Federal copyright laws protect original works of authorship. Copyright is available for many types of works, ranging from books and songs to architectural designs and computer programs. Copyrights protect both published and unpublished works. Authors have the option of registering copyrights with the federal government. Whether registering a work’s copyright is necessary depends on several factors.
Copyright holders have certain property rights with respect to their works. They can prevent others from reproducing or distributing copies of their works, performing or displaying their works and creating derivative works. If a party uses copyrighted material without the copyright holder’s permission, the copyright holder may sue the party to stop the infringement. Under certain circumstances, the copyright holder may also be awarded compensation for losses that resulted from the infringement.
Securing a Copyright
Unlike patents and trademarks, copyrights do not require registration. A creator of an original work of authorship secures copyright protection the moment she creates the work and fixes it in a tangible form. A work is fixed in a tangible form if a person can observe it either directly or with the assistance of a device or machine. A copyright’s term begins when the work is created and fixed, and, in most cases, it lasts for the life of the author plus 70 years.
Federal laws have established a copyright registration system. Registration provides a public record of the basic elements of a particular copyright, such as the work's author, title and year of creation or publication. To register a copyright, a creator of an original work fills out a registration form, pays a nominal fee and sends the U.S. Copyright Office copies of the work.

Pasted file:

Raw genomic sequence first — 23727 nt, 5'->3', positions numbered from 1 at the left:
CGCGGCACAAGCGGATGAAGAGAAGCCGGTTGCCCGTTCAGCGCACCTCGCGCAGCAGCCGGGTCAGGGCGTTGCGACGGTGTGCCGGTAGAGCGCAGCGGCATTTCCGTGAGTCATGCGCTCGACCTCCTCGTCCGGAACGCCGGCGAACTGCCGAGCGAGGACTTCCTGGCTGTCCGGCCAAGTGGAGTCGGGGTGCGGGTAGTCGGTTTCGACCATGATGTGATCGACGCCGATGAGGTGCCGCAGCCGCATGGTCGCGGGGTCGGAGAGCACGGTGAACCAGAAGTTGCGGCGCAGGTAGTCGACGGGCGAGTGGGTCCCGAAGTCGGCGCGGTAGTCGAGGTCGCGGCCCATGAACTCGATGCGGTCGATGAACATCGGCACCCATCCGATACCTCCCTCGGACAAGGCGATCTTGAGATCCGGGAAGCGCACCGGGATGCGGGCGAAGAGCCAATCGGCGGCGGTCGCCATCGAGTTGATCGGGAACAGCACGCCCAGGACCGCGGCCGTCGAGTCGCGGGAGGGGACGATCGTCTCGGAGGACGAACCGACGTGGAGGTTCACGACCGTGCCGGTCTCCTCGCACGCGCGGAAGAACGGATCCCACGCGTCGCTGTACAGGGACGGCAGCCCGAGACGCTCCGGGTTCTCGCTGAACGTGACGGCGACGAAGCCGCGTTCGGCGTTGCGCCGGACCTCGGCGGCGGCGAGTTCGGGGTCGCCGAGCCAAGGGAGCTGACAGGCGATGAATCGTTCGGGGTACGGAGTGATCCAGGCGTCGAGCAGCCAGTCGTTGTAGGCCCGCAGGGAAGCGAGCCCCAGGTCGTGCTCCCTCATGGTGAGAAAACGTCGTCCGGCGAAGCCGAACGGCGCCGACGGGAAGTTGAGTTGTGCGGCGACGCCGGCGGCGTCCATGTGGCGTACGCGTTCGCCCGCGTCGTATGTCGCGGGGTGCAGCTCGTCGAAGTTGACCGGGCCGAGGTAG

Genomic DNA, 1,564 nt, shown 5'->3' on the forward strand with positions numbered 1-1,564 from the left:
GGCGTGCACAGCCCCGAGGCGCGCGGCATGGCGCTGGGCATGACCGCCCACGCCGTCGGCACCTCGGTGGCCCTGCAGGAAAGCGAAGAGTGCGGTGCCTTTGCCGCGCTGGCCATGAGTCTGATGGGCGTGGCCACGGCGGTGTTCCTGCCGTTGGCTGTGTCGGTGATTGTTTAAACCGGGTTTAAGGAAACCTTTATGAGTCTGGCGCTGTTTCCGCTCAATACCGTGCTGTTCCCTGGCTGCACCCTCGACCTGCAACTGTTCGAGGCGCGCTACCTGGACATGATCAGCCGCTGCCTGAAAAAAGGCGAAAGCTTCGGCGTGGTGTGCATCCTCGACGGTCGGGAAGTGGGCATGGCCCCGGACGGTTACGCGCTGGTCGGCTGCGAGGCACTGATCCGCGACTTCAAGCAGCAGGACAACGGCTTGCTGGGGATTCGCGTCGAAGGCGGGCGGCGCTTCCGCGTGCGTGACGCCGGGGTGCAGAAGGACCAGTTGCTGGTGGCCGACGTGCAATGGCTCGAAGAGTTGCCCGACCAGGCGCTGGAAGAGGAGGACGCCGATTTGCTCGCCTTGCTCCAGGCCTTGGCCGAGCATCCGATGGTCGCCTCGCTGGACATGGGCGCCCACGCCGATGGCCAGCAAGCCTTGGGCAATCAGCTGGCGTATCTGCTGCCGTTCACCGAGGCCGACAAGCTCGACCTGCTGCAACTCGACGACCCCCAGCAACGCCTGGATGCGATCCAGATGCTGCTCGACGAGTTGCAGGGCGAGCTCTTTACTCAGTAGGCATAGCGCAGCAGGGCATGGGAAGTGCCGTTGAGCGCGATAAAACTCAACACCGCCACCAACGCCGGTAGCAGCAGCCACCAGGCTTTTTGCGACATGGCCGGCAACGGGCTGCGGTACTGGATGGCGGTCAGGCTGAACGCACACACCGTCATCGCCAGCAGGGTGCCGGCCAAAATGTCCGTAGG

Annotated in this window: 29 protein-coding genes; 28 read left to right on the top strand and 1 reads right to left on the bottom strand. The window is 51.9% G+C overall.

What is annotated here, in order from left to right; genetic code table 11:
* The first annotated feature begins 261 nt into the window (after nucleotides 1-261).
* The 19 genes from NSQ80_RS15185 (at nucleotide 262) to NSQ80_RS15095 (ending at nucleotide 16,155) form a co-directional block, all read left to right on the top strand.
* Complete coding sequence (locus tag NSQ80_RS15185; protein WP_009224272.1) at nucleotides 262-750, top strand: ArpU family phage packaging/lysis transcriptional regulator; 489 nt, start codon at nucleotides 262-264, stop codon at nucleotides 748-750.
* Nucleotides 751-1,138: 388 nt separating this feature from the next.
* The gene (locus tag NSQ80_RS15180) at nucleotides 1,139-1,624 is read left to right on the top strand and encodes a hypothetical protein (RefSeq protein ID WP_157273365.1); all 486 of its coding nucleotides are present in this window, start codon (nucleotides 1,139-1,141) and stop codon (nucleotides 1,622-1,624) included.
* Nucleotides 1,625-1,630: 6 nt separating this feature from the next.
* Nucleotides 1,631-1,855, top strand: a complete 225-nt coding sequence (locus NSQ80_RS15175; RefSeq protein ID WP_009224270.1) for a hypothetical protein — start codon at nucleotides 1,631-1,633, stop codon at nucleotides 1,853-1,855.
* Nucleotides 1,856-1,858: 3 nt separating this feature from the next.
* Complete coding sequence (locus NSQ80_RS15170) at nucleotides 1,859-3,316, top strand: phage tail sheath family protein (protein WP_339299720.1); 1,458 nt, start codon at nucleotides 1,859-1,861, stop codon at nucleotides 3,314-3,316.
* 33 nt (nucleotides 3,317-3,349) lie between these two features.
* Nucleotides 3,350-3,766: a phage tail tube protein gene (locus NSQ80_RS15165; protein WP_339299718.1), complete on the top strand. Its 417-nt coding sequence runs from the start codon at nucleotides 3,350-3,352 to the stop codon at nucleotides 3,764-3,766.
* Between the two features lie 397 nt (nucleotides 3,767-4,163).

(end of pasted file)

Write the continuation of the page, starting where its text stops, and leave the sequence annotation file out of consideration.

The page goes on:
Copyright registration provides three major benefits. Registering a copyright makes it easier for a copyright holder to stop infringement and recover damages from an infringer. Copyright laws require a copyright holder to have a registered copyright before she can file a lawsuit in federal court for copyright infringement. Registration also creates a legal presumption that the work’s copyright is valid. This shifts the burden of proof from the copyright holder to the alleged infringer. Thus, a defendant in an infringement lawsuit would have the burden to prove that the plaintiff’s registered copyright is not valid. Finally, if a jury finds that a registered work has been infringed and the infringement took place after registration, the copyright holder may recover attorney’s fees and up to $150,000 in damages without having to prove that the infringement caused monetary harm. Proving how much infringement actually cost a copyright holder can be difficult.
Determining whether the time, effort and expense of copyright registration are worthwhile depends on the nature of the work. Factors to consider include whether the work will be published, how likely it is that someone will infringe the copyright and the economic impact of an infringement. Because registration has a low cost and is relatively easy, it usually makes sense for most published or commercially viable works. Registration may not be necessary for works that have limited commercial potential or present little risk of infringement.